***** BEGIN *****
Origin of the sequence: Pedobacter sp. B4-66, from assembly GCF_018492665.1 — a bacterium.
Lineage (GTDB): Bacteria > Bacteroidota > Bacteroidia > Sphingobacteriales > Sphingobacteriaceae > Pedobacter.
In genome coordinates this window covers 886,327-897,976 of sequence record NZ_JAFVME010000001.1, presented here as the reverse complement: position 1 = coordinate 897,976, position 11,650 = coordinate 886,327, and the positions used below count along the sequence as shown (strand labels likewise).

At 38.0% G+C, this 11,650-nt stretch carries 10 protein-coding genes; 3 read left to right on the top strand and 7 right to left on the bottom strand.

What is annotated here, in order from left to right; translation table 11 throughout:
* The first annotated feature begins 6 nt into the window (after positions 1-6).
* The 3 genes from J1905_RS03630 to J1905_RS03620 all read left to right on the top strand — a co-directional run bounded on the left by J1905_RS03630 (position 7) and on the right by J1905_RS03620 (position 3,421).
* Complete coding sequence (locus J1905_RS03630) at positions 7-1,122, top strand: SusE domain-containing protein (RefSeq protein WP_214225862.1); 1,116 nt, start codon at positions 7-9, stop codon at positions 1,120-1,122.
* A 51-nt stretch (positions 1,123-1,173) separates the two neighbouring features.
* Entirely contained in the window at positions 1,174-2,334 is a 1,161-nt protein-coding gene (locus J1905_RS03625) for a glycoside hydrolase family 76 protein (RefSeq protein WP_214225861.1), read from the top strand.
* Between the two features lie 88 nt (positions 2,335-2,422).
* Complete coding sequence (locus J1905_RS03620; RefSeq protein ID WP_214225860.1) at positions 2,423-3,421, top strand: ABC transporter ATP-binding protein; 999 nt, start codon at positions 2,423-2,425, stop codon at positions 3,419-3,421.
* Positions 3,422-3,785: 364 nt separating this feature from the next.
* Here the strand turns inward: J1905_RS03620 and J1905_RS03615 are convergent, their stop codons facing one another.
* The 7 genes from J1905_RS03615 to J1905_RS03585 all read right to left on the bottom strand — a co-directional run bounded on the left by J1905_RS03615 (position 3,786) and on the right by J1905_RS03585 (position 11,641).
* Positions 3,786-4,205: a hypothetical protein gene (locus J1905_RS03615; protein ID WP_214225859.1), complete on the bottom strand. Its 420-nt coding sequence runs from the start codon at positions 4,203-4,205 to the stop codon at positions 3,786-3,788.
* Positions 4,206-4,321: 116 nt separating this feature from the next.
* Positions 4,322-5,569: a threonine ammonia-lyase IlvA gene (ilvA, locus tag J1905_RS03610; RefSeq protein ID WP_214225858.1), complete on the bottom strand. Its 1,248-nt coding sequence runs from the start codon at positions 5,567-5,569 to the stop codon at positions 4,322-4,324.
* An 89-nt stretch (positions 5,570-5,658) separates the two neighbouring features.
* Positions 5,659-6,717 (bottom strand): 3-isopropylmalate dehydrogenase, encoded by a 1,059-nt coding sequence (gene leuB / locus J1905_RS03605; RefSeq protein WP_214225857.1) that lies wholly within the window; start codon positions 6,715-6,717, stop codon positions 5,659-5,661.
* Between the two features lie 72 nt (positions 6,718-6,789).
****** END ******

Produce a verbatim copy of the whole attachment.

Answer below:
Origin of the sequence: Pedobacter sp. B4-66, from assembly GCF_018492665.1 — a bacterium.
Lineage (GTDB): Bacteria > Bacteroidota > Bacteroidia > Sphingobacteriales > Sphingobacteriaceae > Pedobacter.
In genome coordinates this window covers 886,327-897,976 of sequence record NZ_JAFVME010000001.1, presented here as the reverse complement: position 1 = coordinate 897,976, position 11,650 = coordinate 886,327, and the positions used below count along the sequence as shown (strand labels likewise).

At 38.0% G+C, this 11,650-nt stretch carries 10 protein-coding genes; 3 read left to right on the top strand and 7 right to left on the bottom strand.

What is annotated here, in order from left to right; translation table 11 throughout:
* The first annotated feature begins 6 nt into the window (after positions 1-6).
* The 3 genes from J1905_RS03630 to J1905_RS03620 all read left to right on the top strand — a co-directional run bounded on the left by J1905_RS03630 (position 7) and on the right by J1905_RS03620 (position 3,421).
* Complete coding sequence (locus J1905_RS03630) at positions 7-1,122, top strand: SusE domain-containing protein (RefSeq protein WP_214225862.1); 1,116 nt, start codon at positions 7-9, stop codon at positions 1,120-1,122.
* A 51-nt stretch (positions 1,123-1,173) separates the two neighbouring features.
* Entirely contained in the window at positions 1,174-2,334 is a 1,161-nt protein-coding gene (locus J1905_RS03625) for a glycoside hydrolase family 76 protein (RefSeq protein WP_214225861.1), read from the top strand.
* Between the two features lie 88 nt (positions 2,335-2,422).
* Complete coding sequence (locus J1905_RS03620; RefSeq protein ID WP_214225860.1) at positions 2,423-3,421, top strand: ABC transporter ATP-binding protein; 999 nt, start codon at positions 2,423-2,425, stop codon at positions 3,419-3,421.
* Positions 3,422-3,785: 364 nt separating this feature from the next.
* Here the strand turns inward: J1905_RS03620 and J1905_RS03615 are convergent, their stop codons facing one another.
* The 7 genes from J1905_RS03615 to J1905_RS03585 all read right to left on the bottom strand — a co-directional run bounded on the left by J1905_RS03615 (position 3,786) and on the right by J1905_RS03585 (position 11,641).
* Positions 3,786-4,205: a hypothetical protein gene (locus J1905_RS03615; protein ID WP_214225859.1), complete on the bottom strand. Its 420-nt coding sequence runs from the start codon at positions 4,203-4,205 to the stop codon at positions 3,786-3,788.
* Positions 4,206-4,321: 116 nt separating this feature from the next.
* Positions 4,322-5,569: a threonine ammonia-lyase IlvA gene (ilvA, locus tag J1905_RS03610; RefSeq protein ID WP_214225858.1), complete on the bottom strand. Its 1,248-nt coding sequence runs from the start codon at positions 5,567-5,569 to the stop codon at positions 4,322-4,324.
* An 89-nt stretch (positions 5,570-5,658) separates the two neighbouring features.
* Positions 5,659-6,717 (bottom strand): 3-isopropylmalate dehydrogenase, encoded by a 1,059-nt coding sequence (gene leuB / locus J1905_RS03605; RefSeq protein WP_214225857.1) that lies wholly within the window; start codon positions 6,715-6,717, stop codon positions 5,659-5,661.
* Between the two features lie 72 nt (positions 6,718-6,789).